Medicare coverage of GP fees hits all-time low

4 minute read

The proportion of GP fees covered by Medicare has fallen to 83%, an all-time low. Neither the AMA or RACGP are surprised.

In January, the proportion of GP fees covered by Medicare hit its lowest point since the Australian Institute of Health and Welfare started presenting the data in 1985. 

According to AIHW data released today, after over 15 years of relative stability at around 90% between 2005 and 2020, MBS coverage rate for GP fees now sits at around 83%. 

After a spike of 95% in April 2020 at the beginning of the pandemic, coverage rates continued to follow a general downward trend throughout 2020 and 2022, fluctuating during 2021.  

But after stabilising in 2023 at around 85%, the new data suggests that the decline continues into 2024, with a drop to 83.4% and 83.5% in January and February respectively, marking all-time lows.  

Services per person have, however, been on the incline over the approximately 15 years until mid-2021, however this too may be on the decline. 

 Source: AIHW

Speaking to The Medical Republic, AMA vice president Dr Danielle McMullen said the data “reflects higher out of pocket costs, whether that is more gap fees, so less bulk billing, or higher out of pocket costs for privately billed appointments”. 

Dr McMullen wasn’t surprised by the trend. 

“What we’ve been hearing on the ground is obviously the cost of providing general practice, care continues to escalate,” she said. 

“And the MBS rebates really haven’t kept pace for patients. 

“Many practices that used to bulk bill have had to switch to mixed billing or private billing and those who already privately billed have increase their fees.

“It is still interesting to note that across the board we’re still seeing more than 80% of the cost of general practice care being borne by the government.” 

RACGP President Dr Nicole Higgins agreed that the data wasn’t a “huge surprise”. 

“The fact is remains that decades of neglect have made operating as a bulk billing-only GP fiscally impossible for most practices so private billing is the only option.” 

Dr McMullen said it would be hard to say whether the trend would persist, but it was encouraging to see that more than 80% of general practice care costs are being borne by the government. 

“[The AMA] does think that measures like the tripling of the bulk billing incentive at the end of last year, did, particularly for our most vulnerable groups and in more rural and remote areas of Australia, provide that injection of funding that was needed to help people access affordable care, those who need it most.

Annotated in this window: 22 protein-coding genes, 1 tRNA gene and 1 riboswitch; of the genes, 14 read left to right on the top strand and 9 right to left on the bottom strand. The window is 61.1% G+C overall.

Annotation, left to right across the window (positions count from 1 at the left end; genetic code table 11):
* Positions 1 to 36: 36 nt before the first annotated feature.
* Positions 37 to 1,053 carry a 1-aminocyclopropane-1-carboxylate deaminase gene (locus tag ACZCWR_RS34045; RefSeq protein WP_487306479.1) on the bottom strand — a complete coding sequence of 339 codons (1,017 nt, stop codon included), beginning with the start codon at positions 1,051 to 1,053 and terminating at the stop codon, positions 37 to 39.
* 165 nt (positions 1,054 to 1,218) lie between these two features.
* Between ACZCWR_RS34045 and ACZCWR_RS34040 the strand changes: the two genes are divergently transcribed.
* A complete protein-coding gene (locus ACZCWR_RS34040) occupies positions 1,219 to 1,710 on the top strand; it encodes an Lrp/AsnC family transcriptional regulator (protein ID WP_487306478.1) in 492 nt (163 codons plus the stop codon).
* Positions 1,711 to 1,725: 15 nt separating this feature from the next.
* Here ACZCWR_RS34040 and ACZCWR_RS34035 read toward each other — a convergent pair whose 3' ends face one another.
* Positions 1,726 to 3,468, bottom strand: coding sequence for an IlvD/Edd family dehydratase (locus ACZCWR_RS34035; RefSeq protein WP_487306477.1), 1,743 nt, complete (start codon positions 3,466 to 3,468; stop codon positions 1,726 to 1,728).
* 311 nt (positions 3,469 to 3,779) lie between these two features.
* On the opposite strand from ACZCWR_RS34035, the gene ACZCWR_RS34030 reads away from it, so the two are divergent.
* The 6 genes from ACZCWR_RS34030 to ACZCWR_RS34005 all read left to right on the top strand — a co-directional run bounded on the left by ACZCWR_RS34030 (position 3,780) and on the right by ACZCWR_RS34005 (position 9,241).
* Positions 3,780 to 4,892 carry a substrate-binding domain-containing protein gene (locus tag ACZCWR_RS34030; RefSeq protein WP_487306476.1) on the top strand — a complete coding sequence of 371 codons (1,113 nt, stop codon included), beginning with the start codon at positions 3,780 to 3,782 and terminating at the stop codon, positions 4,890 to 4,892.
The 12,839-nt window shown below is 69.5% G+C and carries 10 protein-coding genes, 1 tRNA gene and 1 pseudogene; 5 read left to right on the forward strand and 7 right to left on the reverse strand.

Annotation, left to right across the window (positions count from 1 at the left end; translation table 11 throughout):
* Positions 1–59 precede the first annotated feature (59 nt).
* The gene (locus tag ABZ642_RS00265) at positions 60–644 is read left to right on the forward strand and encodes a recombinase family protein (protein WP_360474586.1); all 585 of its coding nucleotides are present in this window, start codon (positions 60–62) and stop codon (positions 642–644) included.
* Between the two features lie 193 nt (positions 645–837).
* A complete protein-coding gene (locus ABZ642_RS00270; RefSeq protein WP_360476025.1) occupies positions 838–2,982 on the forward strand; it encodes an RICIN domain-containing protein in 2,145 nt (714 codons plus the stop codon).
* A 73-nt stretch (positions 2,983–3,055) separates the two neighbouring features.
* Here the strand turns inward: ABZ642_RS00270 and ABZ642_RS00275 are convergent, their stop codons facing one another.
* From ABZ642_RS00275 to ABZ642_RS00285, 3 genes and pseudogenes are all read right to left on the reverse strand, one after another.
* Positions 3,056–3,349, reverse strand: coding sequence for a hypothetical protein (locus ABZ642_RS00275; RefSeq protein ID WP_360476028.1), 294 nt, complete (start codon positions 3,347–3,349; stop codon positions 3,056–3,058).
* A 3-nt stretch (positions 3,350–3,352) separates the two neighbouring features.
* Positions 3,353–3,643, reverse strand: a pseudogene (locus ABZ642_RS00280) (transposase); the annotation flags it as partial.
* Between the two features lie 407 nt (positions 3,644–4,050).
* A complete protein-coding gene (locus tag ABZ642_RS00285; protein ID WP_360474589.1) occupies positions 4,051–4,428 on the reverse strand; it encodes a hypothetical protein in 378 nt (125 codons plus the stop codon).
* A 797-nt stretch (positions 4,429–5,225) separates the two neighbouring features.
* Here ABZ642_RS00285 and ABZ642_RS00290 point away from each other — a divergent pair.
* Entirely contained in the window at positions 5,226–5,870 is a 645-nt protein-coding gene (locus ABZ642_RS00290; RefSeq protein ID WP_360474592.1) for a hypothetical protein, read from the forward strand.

“But there is still a lot of work to be done.” 

Dr Higgins said that while the triple bulk-billing incentive was a positive step towards stemming the bleeding, and “certainly had an impact”, there remained a lot of repair needed. 

Dr McMullen said she expected the strengthening Medicare and primary care reforms would help incentivise investment in general practice. 

She added that the association would continue to push “to make sure that we’re rewarding those longer consultations, more complex consultations, and reducing that sort of incentive for throughput that’s really present in general practice”. 

Medicare coverage of fees is also falling over time across other areas including for specialist, obstetric, anaesthetic, surgical and allied health services. 

“I think it really should show government that their indexation – whether it’s general practice, other specialties, allied health – and the MBS rebates for patients haven’t kept pace with the costs of providing care.  

“Across the health landscape we’re seeing even greater out of pocket costs to make sure that we keep our doors open and keep being able to deliver some care. 

“But patients are paying more for it.” 

Interestingly, pathology seemed to buck the trend, demonstrating general stability, if not a subtle increase, in the proportion of provider fees covered by the MBS over time. 

“[Pathology] haven’t had any indexation for a long, long time.  

“But they do have a huge volume of work.  

“I think it’s really fundamental to our universal health care that for routine, basic pathology there is an expectation that patients won’t face large out of pocket costs.  

“The pathology industry has done a good job of maintaining that and making sure that people have access to pathology services.” 

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